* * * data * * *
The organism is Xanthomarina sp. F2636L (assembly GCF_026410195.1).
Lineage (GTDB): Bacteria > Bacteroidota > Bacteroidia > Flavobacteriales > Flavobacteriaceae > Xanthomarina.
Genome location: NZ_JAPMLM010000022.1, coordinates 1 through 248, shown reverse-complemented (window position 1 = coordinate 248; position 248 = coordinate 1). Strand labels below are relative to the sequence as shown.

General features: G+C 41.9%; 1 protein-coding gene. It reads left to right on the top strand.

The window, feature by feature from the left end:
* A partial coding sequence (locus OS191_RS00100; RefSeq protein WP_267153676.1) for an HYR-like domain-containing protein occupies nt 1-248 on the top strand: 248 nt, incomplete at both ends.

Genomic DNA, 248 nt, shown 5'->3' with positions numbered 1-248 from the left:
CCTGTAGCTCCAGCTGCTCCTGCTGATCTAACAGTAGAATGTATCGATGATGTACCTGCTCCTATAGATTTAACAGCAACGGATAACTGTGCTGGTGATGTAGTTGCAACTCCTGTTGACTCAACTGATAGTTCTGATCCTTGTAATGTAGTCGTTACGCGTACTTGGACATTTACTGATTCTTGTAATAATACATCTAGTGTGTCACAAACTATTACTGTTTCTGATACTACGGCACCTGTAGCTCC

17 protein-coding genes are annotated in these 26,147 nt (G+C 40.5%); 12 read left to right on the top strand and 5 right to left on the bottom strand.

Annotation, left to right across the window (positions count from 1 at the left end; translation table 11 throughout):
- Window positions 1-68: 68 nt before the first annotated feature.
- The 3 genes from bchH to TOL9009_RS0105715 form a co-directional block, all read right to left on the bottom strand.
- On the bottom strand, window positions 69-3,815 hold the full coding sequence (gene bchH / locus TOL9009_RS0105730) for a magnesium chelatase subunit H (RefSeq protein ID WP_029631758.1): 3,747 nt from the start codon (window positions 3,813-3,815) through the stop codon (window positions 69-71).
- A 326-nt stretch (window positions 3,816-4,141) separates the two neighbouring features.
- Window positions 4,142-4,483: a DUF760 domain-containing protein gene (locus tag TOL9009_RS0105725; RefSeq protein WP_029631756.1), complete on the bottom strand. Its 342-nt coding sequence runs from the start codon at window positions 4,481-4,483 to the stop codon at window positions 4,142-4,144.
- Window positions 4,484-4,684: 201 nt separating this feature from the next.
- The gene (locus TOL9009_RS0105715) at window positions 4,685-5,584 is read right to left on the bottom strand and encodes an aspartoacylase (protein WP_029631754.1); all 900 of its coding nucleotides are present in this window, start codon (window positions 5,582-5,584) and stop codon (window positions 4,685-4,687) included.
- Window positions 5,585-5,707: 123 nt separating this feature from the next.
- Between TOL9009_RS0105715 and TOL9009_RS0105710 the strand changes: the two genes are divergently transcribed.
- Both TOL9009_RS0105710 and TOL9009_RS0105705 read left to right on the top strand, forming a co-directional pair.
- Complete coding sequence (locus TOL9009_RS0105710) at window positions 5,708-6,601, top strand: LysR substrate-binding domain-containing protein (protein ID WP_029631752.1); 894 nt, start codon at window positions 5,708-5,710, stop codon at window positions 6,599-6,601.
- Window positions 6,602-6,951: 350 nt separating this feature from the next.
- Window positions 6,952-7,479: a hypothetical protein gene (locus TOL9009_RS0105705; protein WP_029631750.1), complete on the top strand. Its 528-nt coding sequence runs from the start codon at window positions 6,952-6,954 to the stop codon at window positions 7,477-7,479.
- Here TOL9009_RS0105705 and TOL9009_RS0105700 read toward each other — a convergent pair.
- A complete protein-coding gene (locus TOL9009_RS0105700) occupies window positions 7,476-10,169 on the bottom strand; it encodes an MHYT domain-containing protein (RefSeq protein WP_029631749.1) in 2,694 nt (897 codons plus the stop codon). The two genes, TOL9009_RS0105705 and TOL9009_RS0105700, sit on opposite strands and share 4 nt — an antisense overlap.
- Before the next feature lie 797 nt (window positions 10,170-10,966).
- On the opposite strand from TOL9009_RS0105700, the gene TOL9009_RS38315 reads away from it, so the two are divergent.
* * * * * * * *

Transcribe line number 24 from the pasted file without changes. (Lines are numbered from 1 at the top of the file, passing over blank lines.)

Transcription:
- Here TOL9009_RS0105705 and TOL9009_RS0105700 read toward each other — a convergent pair.